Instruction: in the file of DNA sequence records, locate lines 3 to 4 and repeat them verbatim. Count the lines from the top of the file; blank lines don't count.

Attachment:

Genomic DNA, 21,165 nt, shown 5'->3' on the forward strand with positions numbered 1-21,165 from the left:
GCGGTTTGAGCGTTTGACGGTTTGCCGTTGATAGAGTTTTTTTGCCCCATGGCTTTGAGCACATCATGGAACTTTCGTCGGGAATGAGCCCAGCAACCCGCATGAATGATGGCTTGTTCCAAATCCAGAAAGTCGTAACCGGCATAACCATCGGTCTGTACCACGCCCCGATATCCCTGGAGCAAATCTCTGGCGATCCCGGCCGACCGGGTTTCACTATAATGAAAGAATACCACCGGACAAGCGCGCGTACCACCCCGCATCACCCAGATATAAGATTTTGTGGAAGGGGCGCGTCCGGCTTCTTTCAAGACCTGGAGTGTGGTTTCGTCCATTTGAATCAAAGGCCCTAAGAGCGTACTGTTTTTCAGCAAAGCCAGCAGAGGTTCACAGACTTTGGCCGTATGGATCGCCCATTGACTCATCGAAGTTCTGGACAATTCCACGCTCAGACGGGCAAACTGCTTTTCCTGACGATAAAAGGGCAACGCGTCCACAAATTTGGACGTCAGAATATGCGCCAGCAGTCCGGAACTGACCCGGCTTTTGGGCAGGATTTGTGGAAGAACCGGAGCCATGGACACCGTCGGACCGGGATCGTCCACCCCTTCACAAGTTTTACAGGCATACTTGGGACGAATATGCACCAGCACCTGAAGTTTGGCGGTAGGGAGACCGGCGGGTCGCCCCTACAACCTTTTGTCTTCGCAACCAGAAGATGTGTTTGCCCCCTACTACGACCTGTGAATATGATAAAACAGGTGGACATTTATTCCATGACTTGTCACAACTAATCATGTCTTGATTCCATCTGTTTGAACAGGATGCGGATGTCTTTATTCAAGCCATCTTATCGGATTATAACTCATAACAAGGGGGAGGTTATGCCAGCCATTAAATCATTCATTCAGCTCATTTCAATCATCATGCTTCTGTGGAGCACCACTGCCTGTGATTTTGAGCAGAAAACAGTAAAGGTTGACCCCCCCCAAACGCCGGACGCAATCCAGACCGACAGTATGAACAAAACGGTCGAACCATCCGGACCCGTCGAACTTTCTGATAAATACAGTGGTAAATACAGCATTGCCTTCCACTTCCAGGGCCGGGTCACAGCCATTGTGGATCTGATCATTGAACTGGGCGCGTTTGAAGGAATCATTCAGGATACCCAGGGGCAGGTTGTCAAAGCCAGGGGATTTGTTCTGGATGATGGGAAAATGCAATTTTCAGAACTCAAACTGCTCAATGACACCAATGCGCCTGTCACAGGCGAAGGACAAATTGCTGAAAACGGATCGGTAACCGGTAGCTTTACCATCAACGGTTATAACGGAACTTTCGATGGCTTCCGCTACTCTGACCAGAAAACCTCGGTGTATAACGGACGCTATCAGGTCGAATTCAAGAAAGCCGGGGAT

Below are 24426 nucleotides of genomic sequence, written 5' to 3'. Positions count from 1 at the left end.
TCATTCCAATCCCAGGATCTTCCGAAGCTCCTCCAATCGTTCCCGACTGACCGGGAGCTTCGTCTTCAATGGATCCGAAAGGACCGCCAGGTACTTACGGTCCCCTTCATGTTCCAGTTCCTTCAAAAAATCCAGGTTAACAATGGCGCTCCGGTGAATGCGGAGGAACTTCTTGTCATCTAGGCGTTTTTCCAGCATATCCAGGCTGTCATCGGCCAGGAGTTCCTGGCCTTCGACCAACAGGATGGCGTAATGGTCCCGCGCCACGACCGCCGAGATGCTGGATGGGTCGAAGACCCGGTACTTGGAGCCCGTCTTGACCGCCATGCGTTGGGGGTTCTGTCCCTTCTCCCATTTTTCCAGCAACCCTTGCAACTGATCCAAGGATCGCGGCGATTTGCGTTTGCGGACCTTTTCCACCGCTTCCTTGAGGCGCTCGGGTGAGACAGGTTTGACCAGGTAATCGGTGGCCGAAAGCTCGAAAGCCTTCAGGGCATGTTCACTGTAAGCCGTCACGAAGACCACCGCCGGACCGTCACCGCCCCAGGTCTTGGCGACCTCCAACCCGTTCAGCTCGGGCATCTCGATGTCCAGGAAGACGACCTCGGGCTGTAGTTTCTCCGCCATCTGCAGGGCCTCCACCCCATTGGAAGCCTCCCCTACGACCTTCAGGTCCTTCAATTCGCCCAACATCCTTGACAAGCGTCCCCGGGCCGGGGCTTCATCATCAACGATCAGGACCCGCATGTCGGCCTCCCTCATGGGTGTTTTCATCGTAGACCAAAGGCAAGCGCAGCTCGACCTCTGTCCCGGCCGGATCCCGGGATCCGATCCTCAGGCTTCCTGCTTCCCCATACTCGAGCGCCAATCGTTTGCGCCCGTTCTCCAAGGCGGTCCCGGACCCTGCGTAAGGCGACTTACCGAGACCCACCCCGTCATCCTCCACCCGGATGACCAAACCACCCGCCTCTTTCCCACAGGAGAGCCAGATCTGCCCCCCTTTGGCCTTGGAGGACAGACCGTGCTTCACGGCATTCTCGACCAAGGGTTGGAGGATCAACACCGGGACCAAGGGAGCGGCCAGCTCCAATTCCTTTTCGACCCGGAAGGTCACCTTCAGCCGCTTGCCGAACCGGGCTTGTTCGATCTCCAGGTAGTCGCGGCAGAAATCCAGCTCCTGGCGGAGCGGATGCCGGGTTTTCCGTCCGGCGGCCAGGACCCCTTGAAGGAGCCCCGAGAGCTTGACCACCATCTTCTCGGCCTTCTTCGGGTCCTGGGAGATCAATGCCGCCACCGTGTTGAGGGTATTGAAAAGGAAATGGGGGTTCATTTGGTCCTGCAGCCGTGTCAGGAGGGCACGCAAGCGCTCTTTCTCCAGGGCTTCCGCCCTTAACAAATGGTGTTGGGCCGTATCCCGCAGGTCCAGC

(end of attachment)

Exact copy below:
Below are 24426 nucleotides of genomic sequence, written 5' to 3'. Positions count from 1 at the left end.
TCATTCCAATCCCAGGATCTTCCGAAGCTCCTCCAATCGTTCCCGACTGACCGGGAGCTTCGTCTTCAATGGATCCGAAAGGACCGCCAGGTACTTACGGTCCCCTTCATGTTCCAGTTCCTTCAAAAAATCCAGGTTAACAATGGCGCTCCGGTGAATGCGGAGGAACTTCTTGTCATCTAGGCGTTTTTCCAGCATATCCAGGCTGTCATCGGCCAGGAGTTCCTGGCCTTCGACCAACAGGATGGCGTAATGGTCCCGCGCCACGACCGCCGAGATGCTGGATGGGTCGAAGACCCGGTACTTGGAGCCCGTCTTGACCGCCATGCGTTGGGGGTTCTGTCCCTTCTCCCATTTTTCCAGCAACCCTTGCAACTGATCCAAGGATCGCGGCGATTTGCGTTTGCGGACCTTTTCCACCGCTTCCTTGAGGCGCTCGGGTGAGACAGGTTTGACCAGGTAATCGGTGGCCGAAAGCTCGAAAGCCTTCAGGGCATGTTCACTGTAAGCCGTCACGAAGACCACCGCCGGACCGTCACCGCCCCAGGTCTTGGCGACCTCCAACCCGTTCAGCTCGGGCATCTCGATGTCCAGGAAGACGACCTCGGGCTGTAGTTTCTCCGCCATCTGCAGGGCCTCCACCCCATTGGAAGCCTCCCCTACGACCTTCAGGTCCTTCAATTCGCCCAACATCCTTGACAAGCGTCCCCGGGCCGGGGCTTCATCATCAACGATCAGGACCCGCATGTCGGCCTCCCTCATGGGTGTTTTCATCGTAGACCAAAGGCAAGCGCAGCTCGACCTCTGTCCCGGCCGGATCCCGGGATCCGATCCTCAGGCTTCCTGCTTCCCCATACTCGAGCGCCAATCGTTTGCGCCCGTTCTCCAAGGCGGTCCCGGACCCTGCGTAAGGCGACTTACCGAGACCCACCCCGTCATCCTCCACCCGGATGACCAAACCACCCGCCTCTTTCCCACAGGAGAGCCAGATCTGCCCCCCTTTGGCCTTGGAGGACAGACCGTGCTTCACGGCATTCTCGACCAAGGGTTGGAGGATCAACACCGGGACCAAGGGAGCGGCCAGCTCCAATTCCTTTTCGACCCGGAAGGTCACCTTCAGCCGCTTGCCGAACCGGGCTTGTTCGATCTCCAGGTAGTCGCGGCAGAAATCCAGCTCCTGGCGGAGCGGATGCCGGGTTTTCCGTCCGGCGGCCAGGACCCCTTGAAGGAGCCCCGAGAGCTTGACCACCATCTTCTCGGCCTTCTTCGGGTCCTGGGAGATCAATGCCGCCACCGTGTTGAGGGTATTGAAAAGGAAATGGGGGTTCATTTGGTCCTGCAGCCGTGTCAGGAGGGCACGCAAGCGCTCTTTCTCCAGGGCTTCCGCCCTTAACAAATGGTGTTGGGCCGTATCCCGCAGGTCCAGC